Salary negotiations are a crucial part of working life, ensuring that you work for a fair rate according to your experience and ability. However, for many personality types, achieving the recognition and remuneration they deserve can be extremely difficult. Having the conversation alone can be a daunting task and many people avoid the issue altogether, either because they don’t know how to ask or are too nervous to try. This results in capable individuals working for less than they should be. 

ENTJs are famously skilled in business negotiations, excelling in communication and achieving whatever goal they set their mind on. As a result, it’s no coincidence that they tend to have the highest average salary of all the personality types. 

Conversely, other personality types often struggle with negotiating. Introverts and especially Introvert-Perceiving individuals, tend to earn the lowest salaries of all the personality types. Truity’s research also indicates that Introverts are less likely to hold managerial positions, managing just 2.8 individuals on average. This demonstrates a clear pattern between personality and pay and salary negotiations are one aspect that can hold people back in their professional life.

Whether you are an Introvert or Extravert, Feeling or Thinking, there are a number of steps you can take to help you expertly negotiate a pay raise. If you’re nervous, preparation is key to help you stay focussed during discussions and have a higher chance of your request being granted. Similarly, highlighting your value to the team and demonstrating the strengths of your personality type can help to make the process easier.

Read on for the top five strategies for negotiating a pay raise, adaptable for every personality type.

1. Decide what you want to achieve

If you’re uncertain about asking for a salary increase, it’s a good idea to think clearly about what you want to achieve before entering into any negotiations. Consider the salary range that you would like to be working for. Researching salary ranges for similar roles can be helpful to allow you to build an accurate picture of what you should be aiming for and how far you can negotiate. Salary surveys are particularly useful for this as they generate a salary report based on your current position, showing you the range of salaries among other companies in the industry.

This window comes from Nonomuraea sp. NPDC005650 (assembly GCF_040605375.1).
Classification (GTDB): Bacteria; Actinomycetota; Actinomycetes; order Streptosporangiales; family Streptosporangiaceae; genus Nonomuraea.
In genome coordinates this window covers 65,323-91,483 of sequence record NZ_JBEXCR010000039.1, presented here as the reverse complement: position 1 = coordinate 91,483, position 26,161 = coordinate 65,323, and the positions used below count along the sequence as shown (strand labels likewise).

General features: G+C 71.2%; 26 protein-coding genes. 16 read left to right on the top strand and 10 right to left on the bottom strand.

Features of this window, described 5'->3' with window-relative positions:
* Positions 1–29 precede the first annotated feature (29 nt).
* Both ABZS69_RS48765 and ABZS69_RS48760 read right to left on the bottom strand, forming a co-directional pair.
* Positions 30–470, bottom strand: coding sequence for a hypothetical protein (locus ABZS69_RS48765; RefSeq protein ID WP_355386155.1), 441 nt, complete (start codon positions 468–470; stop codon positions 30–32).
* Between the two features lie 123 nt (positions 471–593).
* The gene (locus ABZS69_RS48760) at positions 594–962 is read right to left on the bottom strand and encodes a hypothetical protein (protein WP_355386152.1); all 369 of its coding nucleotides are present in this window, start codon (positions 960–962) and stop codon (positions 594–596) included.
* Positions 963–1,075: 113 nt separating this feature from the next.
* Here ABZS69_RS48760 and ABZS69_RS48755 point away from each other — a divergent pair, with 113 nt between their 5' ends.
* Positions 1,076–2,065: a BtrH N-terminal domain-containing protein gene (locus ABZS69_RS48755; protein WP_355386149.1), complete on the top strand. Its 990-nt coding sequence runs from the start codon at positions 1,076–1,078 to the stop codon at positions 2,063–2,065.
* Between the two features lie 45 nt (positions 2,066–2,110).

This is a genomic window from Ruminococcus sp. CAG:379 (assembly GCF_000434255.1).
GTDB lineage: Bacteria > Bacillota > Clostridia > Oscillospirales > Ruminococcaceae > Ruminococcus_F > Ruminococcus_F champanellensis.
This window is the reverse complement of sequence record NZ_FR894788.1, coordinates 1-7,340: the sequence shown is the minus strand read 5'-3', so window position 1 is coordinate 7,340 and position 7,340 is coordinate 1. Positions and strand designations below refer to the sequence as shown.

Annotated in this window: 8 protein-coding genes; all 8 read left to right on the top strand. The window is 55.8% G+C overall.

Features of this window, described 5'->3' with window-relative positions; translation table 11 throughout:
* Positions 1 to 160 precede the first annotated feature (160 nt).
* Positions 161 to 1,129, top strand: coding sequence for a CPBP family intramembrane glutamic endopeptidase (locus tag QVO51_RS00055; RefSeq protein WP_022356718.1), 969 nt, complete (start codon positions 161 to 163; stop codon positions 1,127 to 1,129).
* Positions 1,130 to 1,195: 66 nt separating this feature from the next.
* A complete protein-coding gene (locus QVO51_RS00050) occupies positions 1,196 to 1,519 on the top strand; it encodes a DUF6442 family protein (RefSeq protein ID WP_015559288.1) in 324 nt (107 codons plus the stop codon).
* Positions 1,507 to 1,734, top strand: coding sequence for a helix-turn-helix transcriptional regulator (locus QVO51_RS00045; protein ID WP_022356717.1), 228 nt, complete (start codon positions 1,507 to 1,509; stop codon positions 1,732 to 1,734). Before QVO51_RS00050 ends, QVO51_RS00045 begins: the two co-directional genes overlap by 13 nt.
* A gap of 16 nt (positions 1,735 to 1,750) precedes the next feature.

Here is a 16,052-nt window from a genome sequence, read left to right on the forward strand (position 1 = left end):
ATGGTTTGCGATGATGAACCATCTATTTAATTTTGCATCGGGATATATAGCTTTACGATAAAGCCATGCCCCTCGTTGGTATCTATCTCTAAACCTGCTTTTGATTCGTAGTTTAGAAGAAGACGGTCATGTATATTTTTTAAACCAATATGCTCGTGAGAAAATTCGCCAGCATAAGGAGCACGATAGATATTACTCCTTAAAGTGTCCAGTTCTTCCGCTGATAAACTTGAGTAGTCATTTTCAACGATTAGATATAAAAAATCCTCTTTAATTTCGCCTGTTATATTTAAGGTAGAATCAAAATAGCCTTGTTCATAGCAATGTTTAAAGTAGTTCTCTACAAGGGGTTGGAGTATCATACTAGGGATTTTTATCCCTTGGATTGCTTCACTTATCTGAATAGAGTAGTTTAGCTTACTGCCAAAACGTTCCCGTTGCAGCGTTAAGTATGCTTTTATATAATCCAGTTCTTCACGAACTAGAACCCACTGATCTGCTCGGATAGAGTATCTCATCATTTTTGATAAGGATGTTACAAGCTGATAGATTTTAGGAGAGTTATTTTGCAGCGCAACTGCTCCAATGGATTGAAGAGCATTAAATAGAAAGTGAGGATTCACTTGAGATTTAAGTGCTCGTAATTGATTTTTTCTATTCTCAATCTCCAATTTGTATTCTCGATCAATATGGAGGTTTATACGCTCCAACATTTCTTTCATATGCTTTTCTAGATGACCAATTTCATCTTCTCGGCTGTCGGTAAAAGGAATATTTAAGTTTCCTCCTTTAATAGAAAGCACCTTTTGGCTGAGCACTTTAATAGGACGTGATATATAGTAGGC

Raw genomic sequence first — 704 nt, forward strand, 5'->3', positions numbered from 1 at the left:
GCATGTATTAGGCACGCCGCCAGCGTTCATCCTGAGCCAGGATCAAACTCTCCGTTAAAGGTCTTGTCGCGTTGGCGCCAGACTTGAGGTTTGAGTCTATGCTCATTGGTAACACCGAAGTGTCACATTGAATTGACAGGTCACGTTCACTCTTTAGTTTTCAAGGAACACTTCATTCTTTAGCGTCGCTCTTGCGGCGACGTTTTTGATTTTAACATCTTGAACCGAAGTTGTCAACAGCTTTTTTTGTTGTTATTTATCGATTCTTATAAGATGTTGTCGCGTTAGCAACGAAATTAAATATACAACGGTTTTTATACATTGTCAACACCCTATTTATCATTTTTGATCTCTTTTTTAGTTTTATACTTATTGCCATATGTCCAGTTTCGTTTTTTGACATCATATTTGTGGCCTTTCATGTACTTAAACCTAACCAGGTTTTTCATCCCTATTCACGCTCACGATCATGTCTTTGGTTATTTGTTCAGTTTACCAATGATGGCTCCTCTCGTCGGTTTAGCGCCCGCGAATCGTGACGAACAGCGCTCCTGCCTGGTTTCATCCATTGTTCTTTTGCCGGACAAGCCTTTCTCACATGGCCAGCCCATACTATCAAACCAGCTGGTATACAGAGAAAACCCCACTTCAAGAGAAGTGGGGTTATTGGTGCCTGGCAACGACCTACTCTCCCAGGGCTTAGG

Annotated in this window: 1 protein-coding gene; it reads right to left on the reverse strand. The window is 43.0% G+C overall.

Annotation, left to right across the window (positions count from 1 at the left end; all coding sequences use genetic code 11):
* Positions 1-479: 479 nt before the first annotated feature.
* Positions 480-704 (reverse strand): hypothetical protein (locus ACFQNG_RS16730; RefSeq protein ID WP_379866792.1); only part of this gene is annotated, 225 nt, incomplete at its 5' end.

At the same time, you need to think carefully about what you will do if your request is not granted. Prepare yourself for the best and the worst case scenarios. If a salary increase could make the difference between staying or leaving the company, you need to be honest with yourself about this aspect. Taking the time to get your aims and priorities clear in your mind will ensure that you enter into negotiations with a solid position and can argue your case to the best of your abilities.

Moreover, it can be worth considering benefits outside of your salary. If your request for a pay raise is refused, perhaps you could negotiate flexible working options or extra training opportunities instead. Consider what benefits you would be happy to receive and offer these as an extra area for consideration if you are refused a salary increase.

2. Communicate clearly

Your chances of being granted a pay raise will be massively influenced by how you’re able to communicate your request. Choosing the right moment is one aspect of this; try to time the meeting for after you’ve achieved a significant goal rather than during your annual review, for instance. This will allow you to better show your commitment to the team and you’re more likely to be successful. A one-on-one meeting is also likely to be most beneficial so that you can communicate your ideas fully. This further avoids putting your manager in a difficult situation and you should be able to have a more honest open conversation.

Clear communication includes non-verbal signals as well. Try to dress appropriately for your meeting to demonstrate that you‘re taking the discussion seriously. Pay attention to your body language and try to come across as open and confident as possible. Though this may be easier said than done, do your best to make eye contact and keep your hand movements calm and purposeful. These small adjustments to your body language can help to communicate your message in a clearer way and show that you believe in what you are saying.